Housing Starts Spring Back
March brought positive news to retailers and potential homebuyers, as Retail Sales and Housing Starts blossomed.
Consumers spent their hard-earned dollars in March as Retail Sales bounced back after three straight months of declines. Retail Sales rose 0.6 percent in March, per the Commerce Department, up from the 0.1 percent decline in February. Leading the boost was spending on automobiles and health and personal care items. Consumer spending makes up two-thirds of U.S. economic activity and is crucial to a healthy economy.
Over in the housing sector, Housing Starts also rebounded in March, rising 1.9 percent from February to an annual rate of 1.319 million units, the Commerce Department reported. Housing Starts were boosted by a 16.1 percent monthly increase from the multi-dwelling sector. However, starts on single-family homes fell 3.7 percent from February. From March 2017 to March 2018, Housing Starts were up 10.9 percent.
Building Permits, a sign of future construction, rose 2.5 percent from February to March to an annual rate of 1.354 million. It will be important to see if construction data continues to improve and if starts on single-family homes begin to rise, as many areas around the country are still plagued by a limited inventory of homes for sale on the market.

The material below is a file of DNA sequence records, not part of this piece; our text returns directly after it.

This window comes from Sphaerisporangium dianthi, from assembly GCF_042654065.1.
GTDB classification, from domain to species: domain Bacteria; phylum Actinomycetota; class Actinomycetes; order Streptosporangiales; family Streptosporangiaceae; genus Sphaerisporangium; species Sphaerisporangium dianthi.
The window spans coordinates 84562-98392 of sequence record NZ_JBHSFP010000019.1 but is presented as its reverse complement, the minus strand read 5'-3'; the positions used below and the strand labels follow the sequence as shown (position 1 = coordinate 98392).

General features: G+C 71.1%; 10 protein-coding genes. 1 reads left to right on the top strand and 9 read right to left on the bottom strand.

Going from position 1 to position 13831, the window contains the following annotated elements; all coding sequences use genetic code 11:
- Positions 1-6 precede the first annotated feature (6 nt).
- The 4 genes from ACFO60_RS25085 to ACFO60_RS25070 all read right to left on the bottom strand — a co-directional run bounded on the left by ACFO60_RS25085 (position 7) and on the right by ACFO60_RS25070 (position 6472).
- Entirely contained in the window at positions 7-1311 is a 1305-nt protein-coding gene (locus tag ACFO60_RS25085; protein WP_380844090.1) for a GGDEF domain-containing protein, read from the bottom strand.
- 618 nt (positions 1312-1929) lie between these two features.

Low inventory continued to impact sales of existing homes in March, with just a 3.6-month supply of homes available, well below the 6-month level that is considered healthy. March Existing Home Sales rose 1.1 percent from February to an annual rate of 5.60 million units, the National Association of REALTORS® reported. However, sales were down 1.2 percent from March 2017.
More new homes were sold than expected in March, as New Homes Sales rose 4 percent from February to an annual rate of 694,000, a four-month high. Sales were up 8.8 percent from March 2017. There were considerable differences in sales around the country, however. In the Northeast, sales plunged 54.8 percent, while sales in the West soared to their highest level since December 2006, up 28.3 percent. Overall, March saw a 5.2-month supply of new homes for sale on the market.
The notion of higher inflation and an improving economy has pushed Mortgage Bonds lower this year. While home loan rates have edged higher, they remain historically attractive.
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